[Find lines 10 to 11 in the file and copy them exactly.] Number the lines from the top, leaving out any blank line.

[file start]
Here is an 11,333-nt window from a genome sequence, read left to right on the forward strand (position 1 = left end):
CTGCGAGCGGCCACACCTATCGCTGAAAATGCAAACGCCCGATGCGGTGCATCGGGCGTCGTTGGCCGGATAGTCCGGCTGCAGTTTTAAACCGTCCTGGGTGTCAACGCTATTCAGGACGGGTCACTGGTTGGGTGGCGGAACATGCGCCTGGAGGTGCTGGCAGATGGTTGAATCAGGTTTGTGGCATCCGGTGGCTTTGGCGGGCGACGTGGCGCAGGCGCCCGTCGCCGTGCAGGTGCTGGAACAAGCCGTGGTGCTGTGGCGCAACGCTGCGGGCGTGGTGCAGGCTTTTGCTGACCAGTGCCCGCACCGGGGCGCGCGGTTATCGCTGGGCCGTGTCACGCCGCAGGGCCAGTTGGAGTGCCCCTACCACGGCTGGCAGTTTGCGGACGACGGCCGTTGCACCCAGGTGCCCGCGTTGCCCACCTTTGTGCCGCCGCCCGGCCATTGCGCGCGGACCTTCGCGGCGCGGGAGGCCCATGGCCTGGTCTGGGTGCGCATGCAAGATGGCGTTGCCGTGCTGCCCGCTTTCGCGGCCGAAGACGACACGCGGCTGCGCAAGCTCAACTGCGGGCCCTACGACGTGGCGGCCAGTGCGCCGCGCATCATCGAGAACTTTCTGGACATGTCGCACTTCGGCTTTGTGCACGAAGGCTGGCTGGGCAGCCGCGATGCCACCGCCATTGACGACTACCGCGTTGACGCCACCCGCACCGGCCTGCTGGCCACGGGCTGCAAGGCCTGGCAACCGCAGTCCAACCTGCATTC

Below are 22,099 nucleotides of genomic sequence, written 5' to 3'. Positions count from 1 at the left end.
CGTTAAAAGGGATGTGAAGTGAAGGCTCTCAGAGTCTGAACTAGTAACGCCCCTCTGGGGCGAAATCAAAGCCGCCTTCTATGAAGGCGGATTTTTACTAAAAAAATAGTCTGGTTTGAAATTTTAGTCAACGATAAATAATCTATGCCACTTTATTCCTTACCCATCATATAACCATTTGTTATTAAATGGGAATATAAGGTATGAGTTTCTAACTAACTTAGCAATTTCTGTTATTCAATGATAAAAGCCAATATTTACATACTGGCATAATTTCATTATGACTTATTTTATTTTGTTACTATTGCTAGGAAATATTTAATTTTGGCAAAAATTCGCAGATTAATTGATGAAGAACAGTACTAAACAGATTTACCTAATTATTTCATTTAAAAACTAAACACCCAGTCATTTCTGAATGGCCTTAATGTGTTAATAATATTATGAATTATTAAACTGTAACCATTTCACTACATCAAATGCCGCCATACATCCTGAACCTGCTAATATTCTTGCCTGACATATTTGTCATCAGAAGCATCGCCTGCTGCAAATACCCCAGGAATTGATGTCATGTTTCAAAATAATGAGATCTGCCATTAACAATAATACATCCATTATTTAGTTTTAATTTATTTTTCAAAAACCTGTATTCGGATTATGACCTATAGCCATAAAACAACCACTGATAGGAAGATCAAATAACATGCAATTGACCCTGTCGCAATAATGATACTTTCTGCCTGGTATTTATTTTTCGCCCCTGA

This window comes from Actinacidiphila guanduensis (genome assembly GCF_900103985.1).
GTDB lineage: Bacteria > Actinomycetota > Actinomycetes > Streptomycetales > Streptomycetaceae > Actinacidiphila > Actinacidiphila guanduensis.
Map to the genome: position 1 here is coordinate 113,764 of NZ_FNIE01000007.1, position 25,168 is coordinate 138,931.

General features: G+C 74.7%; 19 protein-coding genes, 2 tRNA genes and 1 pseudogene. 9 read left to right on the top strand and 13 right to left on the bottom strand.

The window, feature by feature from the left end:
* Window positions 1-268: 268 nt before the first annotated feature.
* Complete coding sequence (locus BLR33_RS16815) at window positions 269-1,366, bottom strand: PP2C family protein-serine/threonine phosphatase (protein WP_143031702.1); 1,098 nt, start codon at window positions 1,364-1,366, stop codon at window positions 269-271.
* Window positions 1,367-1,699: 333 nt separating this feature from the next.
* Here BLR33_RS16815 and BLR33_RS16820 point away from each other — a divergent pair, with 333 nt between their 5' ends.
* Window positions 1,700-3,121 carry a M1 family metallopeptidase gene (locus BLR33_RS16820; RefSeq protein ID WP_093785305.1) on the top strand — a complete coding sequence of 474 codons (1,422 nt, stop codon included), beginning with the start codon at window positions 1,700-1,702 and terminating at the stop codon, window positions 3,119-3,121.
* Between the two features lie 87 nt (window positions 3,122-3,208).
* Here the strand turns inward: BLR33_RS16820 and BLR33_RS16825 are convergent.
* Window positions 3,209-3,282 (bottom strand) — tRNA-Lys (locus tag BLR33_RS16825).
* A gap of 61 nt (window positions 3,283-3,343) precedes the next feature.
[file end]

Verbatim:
* Window positions 1-268: 268 nt before the first annotated feature.
* Complete coding sequence (locus BLR33_RS16815) at window positions 269-1,366, bottom strand: PP2C family protein-serine/threonine phosphatase (protein WP_143031702.1); 1,098 nt, start codon at window positions 1,364-1,366, stop codon at window positions 269-271.